Ralph Lemon’s “How Can You Stay in the House All Day
And Not Go Anywhere?”
A stark, empty stage.
A woman wailing in the wings.
For about 10 minutes.
That seemed like an hour.
A public catharsis for the loss of a specific woman.
And the loss of the feminine in every woman under thousands of years of patriarchy.
When Janet Stapleton told me the title of a unique cross disciplinary experience premiering in NYC at Brooklyn Academy of Music, I had to laugh. Perfect! If this doesn’t get me out of the house, nothing will!
Ralph Lemon had been absent from New York stage for six years.
What is so remarkable about his comeback is that his public act of private grieving has provided a universal narrative for a new paradigm ascending. The most memorable component of this four part (monologue, film, live dance and “Meditation”) multi-media interactive experience, described above, had no movement at all.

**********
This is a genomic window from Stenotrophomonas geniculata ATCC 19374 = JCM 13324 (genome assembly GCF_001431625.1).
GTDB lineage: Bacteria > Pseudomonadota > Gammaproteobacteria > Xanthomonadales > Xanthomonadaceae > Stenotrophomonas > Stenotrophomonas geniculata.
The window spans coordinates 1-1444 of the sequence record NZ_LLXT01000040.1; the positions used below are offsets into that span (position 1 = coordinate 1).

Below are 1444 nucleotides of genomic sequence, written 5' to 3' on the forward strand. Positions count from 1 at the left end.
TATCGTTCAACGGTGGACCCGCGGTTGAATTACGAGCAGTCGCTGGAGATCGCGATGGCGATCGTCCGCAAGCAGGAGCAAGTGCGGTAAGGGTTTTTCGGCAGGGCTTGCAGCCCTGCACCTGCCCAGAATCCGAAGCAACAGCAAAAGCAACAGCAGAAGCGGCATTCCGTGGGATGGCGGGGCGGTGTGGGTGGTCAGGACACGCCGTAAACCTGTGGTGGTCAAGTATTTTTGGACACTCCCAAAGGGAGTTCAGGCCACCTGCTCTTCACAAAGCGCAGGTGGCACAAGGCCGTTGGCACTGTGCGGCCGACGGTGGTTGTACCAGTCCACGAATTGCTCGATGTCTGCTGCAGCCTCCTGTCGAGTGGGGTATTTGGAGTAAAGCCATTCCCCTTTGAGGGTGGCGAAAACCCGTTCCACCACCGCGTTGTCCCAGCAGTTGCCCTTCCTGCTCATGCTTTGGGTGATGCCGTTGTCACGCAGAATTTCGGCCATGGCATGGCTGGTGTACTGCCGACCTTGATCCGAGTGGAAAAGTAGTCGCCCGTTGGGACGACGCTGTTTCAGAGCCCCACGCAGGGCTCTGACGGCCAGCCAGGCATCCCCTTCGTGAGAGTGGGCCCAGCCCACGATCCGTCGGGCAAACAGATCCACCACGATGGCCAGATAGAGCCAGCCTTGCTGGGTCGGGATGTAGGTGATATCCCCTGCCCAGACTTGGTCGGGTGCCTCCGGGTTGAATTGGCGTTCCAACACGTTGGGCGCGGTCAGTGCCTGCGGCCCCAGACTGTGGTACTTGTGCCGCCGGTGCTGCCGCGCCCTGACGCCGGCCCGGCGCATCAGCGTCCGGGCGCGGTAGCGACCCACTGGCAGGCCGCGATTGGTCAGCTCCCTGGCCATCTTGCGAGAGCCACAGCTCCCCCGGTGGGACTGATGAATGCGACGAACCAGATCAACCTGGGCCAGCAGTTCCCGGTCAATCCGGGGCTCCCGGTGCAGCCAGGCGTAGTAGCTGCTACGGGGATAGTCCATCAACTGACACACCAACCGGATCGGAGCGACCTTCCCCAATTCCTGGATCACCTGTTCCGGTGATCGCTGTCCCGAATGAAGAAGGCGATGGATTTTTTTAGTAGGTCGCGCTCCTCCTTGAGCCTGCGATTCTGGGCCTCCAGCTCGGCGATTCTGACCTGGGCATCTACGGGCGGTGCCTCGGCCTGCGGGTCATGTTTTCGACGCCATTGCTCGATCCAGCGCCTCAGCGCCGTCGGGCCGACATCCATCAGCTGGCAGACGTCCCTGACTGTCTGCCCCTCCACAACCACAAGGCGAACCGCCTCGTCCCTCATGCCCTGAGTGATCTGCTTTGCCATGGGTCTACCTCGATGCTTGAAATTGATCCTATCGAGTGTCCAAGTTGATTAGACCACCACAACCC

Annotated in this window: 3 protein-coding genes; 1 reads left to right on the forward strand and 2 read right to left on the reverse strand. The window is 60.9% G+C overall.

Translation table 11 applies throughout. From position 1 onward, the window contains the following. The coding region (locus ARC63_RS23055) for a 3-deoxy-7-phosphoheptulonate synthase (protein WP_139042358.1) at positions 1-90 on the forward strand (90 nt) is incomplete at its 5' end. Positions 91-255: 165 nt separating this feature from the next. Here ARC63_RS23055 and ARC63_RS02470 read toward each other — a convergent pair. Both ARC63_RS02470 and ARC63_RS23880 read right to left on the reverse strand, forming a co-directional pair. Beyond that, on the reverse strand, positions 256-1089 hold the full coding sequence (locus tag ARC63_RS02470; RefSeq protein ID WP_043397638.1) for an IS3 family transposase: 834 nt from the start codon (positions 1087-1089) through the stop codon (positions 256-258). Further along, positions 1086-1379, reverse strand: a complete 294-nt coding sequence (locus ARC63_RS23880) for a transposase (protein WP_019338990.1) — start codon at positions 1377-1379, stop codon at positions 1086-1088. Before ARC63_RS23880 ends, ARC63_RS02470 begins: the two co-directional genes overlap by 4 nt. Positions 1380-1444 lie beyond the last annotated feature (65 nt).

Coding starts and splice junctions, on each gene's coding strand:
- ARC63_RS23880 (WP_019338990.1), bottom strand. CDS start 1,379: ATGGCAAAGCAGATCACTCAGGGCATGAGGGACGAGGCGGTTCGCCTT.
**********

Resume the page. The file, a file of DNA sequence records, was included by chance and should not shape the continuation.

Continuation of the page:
Yet, it precipitates an entirely new movement in art.
What was so magical for me personally will resonate with my readers. Lemon, in relating his surrender of postmodernism language to the death of his beloved girlfriend, showed segments from a film they watched together in the final stages of her illness. It was Andrei Tarkovsky’s 1972 Solaris, which I hadn’t seen, though I analyzed the 1992 remake a few posts ago on this blog.
The protagonist of Lemon’s parallel film is Walter Carter, a Mississippi Delta native born at the turn of the century. This Walter is a stand-in for another Walter: Walter Benjamin (1892-1940), the German intellectual whose “The Work of Art in the Age of Mechanical Reproduction” anticipated the late stages of postmodernism. Lemon juxtaposes his two Walters in his opening monologue against the backdrop of Walter’s entrapment. The protagonist transforms into a hare as representation of the underground journey that he — and the audience — will travel to embrace Lemon’s non-linear narrative — and subsequently make the leap in consciousness out of postmodernism — to something entirely new.